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Alert: Targeted attacks on institutional online banking

This is the CIO and business officer version of the Alert.
There is also a technical version.

- - - - - - - - -

January 14, 2010
To: CIOs and Business Officers,

We want to raise awareness, but not alarm, to an electronic crime threat
targeting institutional/commercial online banking activities. Two of the
most successful criminal operations (and the respective malware) are known
as Clampi and Zeus. The operations have been in place for over a year, and
have proven to be successful, difficult to stop, and damaging. A public
school district in Pennsylvania lost $700,000 in a two-day attack. A county
government in Kentucky lost $415,000. A New York school district, $3MM of
which .5MM remained unrecovered as of 6-Jan. [1][2]

Persons who conduct institutional/commercial online banking operations are
being specifically targeted by the criminals.

Standard desktop computer antivirus is not an effective defense because
the attackers constantly morph the attacks to evade antivirus signatures.
Network defenses such as firewalls and intrusion detection systems are
similarly ineffective. Some attacks have successfully defeated two-factor
authentication[3], although two-factor remains to be an effective defense
against many other attacks.

We recommend the following actions:

=== Business Officers and CIO's ===

1. Make sure that your peer (BO or CIO) has a copy of this message.

2. Read the Internet Crime Complaint Center (IC3) message [4].

3. Make certain that systems used in performing financial transactions
are protected by strict technical controls and receive periodic validation.

4. Make certain that personnel involved in performing online financial
transactions have the necessary security awareness and training. Those
persons should receive targeted training on phishing and this threat.

5. Make committed and purposeful use of banking transaction
initiator/approver roles. Most banks offer sophisticated role-based
controls, but it's up to the institution to put them to effective use.

6. Have written policies defining the controlled environment in which
online banking transactions can be conducted, e.g. what systems can be
used, how they must be maintained, required personnel training, etc.

7. Routinely audit compliance with established technical controls and

8. WE STRONGLY RECOMMEND THAT all online banking operations should
be conducted on special-use computers that are used SOLELY for banking
transactions. No other use of the machine should be permitted - no e-mail,
no web browsing, no general-purpose business use - nothing but
institutional online banking transactions.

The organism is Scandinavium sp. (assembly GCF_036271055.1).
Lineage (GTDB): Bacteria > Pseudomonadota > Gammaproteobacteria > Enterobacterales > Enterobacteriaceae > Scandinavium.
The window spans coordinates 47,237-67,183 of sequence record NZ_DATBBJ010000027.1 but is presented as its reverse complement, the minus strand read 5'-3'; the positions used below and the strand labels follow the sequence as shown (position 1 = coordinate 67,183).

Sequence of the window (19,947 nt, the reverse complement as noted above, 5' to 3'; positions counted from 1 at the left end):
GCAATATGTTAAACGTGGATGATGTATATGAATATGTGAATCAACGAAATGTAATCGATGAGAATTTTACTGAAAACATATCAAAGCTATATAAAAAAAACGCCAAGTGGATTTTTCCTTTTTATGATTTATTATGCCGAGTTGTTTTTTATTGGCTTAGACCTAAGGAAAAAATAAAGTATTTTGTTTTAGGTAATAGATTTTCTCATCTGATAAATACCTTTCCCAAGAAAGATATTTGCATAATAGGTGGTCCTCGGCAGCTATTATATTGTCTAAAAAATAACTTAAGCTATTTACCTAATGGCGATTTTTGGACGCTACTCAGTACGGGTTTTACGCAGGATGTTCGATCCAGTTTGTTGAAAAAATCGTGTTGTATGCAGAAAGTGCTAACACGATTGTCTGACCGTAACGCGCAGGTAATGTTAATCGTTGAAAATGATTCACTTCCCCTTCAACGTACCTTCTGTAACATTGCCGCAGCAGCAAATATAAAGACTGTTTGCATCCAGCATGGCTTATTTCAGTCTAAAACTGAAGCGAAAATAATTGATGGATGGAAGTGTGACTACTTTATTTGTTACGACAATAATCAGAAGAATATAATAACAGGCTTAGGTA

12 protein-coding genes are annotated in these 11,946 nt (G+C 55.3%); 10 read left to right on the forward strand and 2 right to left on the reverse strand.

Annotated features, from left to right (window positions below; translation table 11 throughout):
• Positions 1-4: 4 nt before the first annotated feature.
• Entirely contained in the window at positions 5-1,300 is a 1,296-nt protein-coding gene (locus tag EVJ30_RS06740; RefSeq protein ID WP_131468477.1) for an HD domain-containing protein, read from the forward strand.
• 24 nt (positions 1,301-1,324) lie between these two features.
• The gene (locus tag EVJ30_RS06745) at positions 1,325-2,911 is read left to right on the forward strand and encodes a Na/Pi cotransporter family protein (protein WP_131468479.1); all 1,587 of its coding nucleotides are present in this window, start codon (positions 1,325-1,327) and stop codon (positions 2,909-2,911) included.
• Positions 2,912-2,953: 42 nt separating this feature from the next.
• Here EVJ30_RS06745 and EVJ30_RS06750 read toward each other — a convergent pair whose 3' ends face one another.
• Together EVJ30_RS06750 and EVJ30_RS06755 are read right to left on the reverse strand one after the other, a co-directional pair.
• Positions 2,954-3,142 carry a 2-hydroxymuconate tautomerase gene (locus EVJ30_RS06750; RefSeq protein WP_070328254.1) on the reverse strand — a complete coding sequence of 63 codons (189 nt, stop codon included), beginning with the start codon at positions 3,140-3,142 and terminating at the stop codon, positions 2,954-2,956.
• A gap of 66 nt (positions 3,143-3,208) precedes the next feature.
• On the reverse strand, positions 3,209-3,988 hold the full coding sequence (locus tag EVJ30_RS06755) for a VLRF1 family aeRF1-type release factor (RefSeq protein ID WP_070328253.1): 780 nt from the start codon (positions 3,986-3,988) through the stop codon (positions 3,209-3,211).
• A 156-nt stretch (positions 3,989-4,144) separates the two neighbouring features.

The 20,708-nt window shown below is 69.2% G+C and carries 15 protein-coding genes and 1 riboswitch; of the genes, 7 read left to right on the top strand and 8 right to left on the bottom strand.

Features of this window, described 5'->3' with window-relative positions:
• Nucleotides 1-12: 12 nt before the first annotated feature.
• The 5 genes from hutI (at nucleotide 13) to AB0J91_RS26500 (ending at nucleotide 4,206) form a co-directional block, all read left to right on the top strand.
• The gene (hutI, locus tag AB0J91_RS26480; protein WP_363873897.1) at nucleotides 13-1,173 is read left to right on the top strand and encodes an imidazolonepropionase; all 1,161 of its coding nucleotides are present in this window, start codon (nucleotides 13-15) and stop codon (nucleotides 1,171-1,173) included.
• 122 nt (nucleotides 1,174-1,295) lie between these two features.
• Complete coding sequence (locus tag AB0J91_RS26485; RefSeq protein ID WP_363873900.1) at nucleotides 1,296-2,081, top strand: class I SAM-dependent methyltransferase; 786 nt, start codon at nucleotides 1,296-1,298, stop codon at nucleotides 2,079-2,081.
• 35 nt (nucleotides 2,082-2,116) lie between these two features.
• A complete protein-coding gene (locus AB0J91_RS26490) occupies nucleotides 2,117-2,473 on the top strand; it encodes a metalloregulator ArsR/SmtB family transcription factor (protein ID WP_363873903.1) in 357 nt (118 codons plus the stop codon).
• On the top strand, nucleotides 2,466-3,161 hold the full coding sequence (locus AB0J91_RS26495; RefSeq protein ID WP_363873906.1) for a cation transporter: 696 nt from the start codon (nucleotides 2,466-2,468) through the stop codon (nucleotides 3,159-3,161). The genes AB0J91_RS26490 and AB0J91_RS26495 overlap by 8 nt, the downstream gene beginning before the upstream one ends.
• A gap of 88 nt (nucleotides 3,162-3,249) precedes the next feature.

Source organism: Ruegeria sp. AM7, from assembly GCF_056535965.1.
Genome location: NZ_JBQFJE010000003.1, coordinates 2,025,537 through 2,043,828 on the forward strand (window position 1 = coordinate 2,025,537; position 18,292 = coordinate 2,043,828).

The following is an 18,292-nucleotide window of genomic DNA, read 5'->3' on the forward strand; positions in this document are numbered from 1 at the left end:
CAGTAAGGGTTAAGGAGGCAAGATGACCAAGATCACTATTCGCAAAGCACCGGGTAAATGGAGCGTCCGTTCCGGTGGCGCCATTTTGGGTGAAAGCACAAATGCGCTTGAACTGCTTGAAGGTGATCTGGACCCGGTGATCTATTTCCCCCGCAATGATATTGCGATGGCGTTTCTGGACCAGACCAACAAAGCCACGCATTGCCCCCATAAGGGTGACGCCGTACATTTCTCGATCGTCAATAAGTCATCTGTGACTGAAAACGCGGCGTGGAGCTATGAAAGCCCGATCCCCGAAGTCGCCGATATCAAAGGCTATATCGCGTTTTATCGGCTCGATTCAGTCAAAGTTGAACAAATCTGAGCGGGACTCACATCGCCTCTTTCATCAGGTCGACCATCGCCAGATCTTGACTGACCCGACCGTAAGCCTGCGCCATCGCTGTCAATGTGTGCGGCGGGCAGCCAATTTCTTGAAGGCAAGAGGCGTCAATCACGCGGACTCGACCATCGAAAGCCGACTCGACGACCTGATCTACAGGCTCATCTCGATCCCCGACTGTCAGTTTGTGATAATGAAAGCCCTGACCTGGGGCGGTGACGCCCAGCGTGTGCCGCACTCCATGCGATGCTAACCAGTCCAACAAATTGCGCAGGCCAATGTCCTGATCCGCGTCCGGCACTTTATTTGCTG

How the attacks work: As described in an FBI release[5] "In a typical
scenario, the targeted entity receives a 'spear phishing' e-mail which
either contains an infected attachment, or directs the recipient to an
infected website. Once the recipient opens the attachment or visits the
website, malware is installed on their computer. The malware contains a
key logger which will harvest each recipient's business or corporate bank
account login information. Shortly thereafter, the perpetrator either
creates another user account with the stolen login information or directly
initiates funds transfers by masquerading as the legitimate user. These
transfers have occurred as both traditional wire transfers and as ACH

We're sharing additional technical and policy information - aimed at
security officers and teams - to the public EDUCAUSE Security mailing list,
and within the private REN-ISAC [6] community.

The text of this message (along with clobber-free long URLs) is at:

A technical-audience version of this Alert is also located at that link.

Additional reading links are included below my signature.

If you have any questions, don't hesitate to e-mail me directly.

On behalf of the REN-ISAC team,

Doug Pearson
Technical Director, REN-ISAC
24x7 Watch Desk +1(317)274-7228



[1] The Growing Threat to Business Banking Online

[2] FBI investigating online New York school district theft

[3] Real-Time Hackers Foil Two-Factor Security

[4] Compromise Of User's Online Banking Credentials Targets Commercial Bank Accounts

[5] Fraudulent Automated Clearing House (ACH) Transfers Connected to Malware and Work-at-Home Scams

[6] REN-ISAC briefings

Additional references:

The Irretrievable Losses of Malware-Enabled ACH and Wire Fraud

Online banking warning surprises some experts

Banking Securely Online, by US-CERT